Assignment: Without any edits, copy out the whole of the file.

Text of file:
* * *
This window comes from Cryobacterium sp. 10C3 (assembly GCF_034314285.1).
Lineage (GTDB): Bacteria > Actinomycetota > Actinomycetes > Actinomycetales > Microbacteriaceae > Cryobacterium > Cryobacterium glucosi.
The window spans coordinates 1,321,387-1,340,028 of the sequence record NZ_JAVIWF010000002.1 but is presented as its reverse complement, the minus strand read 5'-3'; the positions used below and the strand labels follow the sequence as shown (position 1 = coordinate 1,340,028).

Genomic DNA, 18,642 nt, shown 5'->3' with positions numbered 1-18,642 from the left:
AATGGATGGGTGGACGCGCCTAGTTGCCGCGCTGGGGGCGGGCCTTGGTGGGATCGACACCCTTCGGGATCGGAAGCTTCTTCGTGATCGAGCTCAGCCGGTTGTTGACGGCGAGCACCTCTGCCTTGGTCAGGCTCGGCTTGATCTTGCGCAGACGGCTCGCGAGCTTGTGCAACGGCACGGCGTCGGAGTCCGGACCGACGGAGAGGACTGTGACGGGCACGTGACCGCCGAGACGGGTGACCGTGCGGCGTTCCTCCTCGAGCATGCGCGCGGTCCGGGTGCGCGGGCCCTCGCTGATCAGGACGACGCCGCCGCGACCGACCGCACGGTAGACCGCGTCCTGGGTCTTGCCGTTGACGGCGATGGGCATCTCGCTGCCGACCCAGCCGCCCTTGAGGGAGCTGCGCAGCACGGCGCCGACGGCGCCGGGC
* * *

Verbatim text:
This window comes from Cryobacterium sp. 10C3 (assembly GCF_034314285.1).
Lineage (GTDB): Bacteria > Actinomycetota > Actinomycetes > Actinomycetales > Microbacteriaceae > Cryobacterium > Cryobacterium glucosi.
The window spans coordinates 1,321,387-1,340,028 of the sequence record NZ_JAVIWF010000002.1 but is presented as its reverse complement, the minus strand read 5'-3'; the positions used below and the strand labels follow the sequence as shown (position 1 = coordinate 1,340,028).

Genomic DNA, 18,642 nt, shown 5'->3' with positions numbered 1-18,642 from the left:
AATGGATGGGTGGACGCGCCTAGTTGCCGCGCTGGGGGCGGGCCTTGGTGGGATCGACACCCTTCGGGATCGGAAGCTTCTTCGTGATCGAGCTCAGCCGGTTGTTGACGGCGAGCACCTCTGCCTTGGTCAGGCTCGGCTTGATCTTGCGCAGACGGCTCGCGAGCTTGTGCAACGGCACGGCGTCGGAGTCCGGACCGACGGAGAGGACTGTGACGGGCACGTGACCGCCGAGACGGGTGACCGTGCGGCGTTCCTCCTCGAGCATGCGCGCGGTCCGGGTGCGCGGGCCCTCGCTGATCAGGACGACGCCGCCGCGACCGACCGCACGGTAGACCGCGTCCTGGGTCTTGCCGTTGACGGCGATGGGCATCTCGCTGCCGACCCAGCCGCCCTTGAGGGAGCTGCGCAGCACGGCGCCGACGGCGCCGGGC